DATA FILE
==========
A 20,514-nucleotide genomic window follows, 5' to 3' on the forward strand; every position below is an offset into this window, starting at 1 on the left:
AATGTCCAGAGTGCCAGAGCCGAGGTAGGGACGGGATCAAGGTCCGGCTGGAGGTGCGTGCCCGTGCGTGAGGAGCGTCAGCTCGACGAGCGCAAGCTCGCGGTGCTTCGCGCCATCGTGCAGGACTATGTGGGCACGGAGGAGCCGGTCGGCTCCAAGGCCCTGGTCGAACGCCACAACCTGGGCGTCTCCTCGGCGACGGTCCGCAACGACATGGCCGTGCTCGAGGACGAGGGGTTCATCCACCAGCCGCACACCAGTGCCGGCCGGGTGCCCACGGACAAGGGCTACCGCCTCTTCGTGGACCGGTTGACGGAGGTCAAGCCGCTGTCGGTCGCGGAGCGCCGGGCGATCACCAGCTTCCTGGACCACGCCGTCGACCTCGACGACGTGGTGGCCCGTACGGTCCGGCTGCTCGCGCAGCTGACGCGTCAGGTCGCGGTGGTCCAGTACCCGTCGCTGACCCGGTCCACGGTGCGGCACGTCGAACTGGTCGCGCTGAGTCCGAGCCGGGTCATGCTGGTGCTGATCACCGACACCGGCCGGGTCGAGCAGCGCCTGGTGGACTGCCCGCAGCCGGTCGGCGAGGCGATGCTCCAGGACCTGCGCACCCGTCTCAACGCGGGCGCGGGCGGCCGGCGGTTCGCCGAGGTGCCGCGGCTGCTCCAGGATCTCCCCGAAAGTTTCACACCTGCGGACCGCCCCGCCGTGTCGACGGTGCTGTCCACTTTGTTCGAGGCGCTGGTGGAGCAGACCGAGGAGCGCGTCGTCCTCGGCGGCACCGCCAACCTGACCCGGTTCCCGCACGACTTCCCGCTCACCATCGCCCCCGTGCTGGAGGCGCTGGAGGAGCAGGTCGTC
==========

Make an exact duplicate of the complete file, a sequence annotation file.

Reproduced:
A 20,514-nucleotide genomic window follows, 5' to 3' on the forward strand; every position below is an offset into this window, starting at 1 on the left:
AATGTCCAGAGTGCCAGAGCCGAGGTAGGGACGGGATCAAGGTCCGGCTGGAGGTGCGTGCCCGTGCGTGAGGAGCGTCAGCTCGACGAGCGCAAGCTCGCGGTGCTTCGCGCCATCGTGCAGGACTATGTGGGCACGGAGGAGCCGGTCGGCTCCAAGGCCCTGGTCGAACGCCACAACCTGGGCGTCTCCTCGGCGACGGTCCGCAACGACATGGCCGTGCTCGAGGACGAGGGGTTCATCCACCAGCCGCACACCAGTGCCGGCCGGGTGCCCACGGACAAGGGCTACCGCCTCTTCGTGGACCGGTTGACGGAGGTCAAGCCGCTGTCGGTCGCGGAGCGCCGGGCGATCACCAGCTTCCTGGACCACGCCGTCGACCTCGACGACGTGGTGGCCCGTACGGTCCGGCTGCTCGCGCAGCTGACGCGTCAGGTCGCGGTGGTCCAGTACCCGTCGCTGACCCGGTCCACGGTGCGGCACGTCGAACTGGTCGCGCTGAGTCCGAGCCGGGTCATGCTGGTGCTGATCACCGACACCGGCCGGGTCGAGCAGCGCCTGGTGGACTGCCCGCAGCCGGTCGGCGAGGCGATGCTCCAGGACCTGCGCACCCGTCTCAACGCGGGCGCGGGCGGCCGGCGGTTCGCCGAGGTGCCGCGGCTGCTCCAGGATCTCCCCGAAAGTTTCACACCTGCGGACCGCCCCGCCGTGTCGACGGTGCTGTCCACTTTGTTCGAGGCGCTGGTGGAGCAGACCGAGGAGCGCGTCGTCCTCGGCGGCACCGCCAACCTGACCCGGTTCCCGCACGACTTCCCGCTCACCATCGCCCCCGTGCTGGAGGCGCTGGAGGAGCAGGTCGTC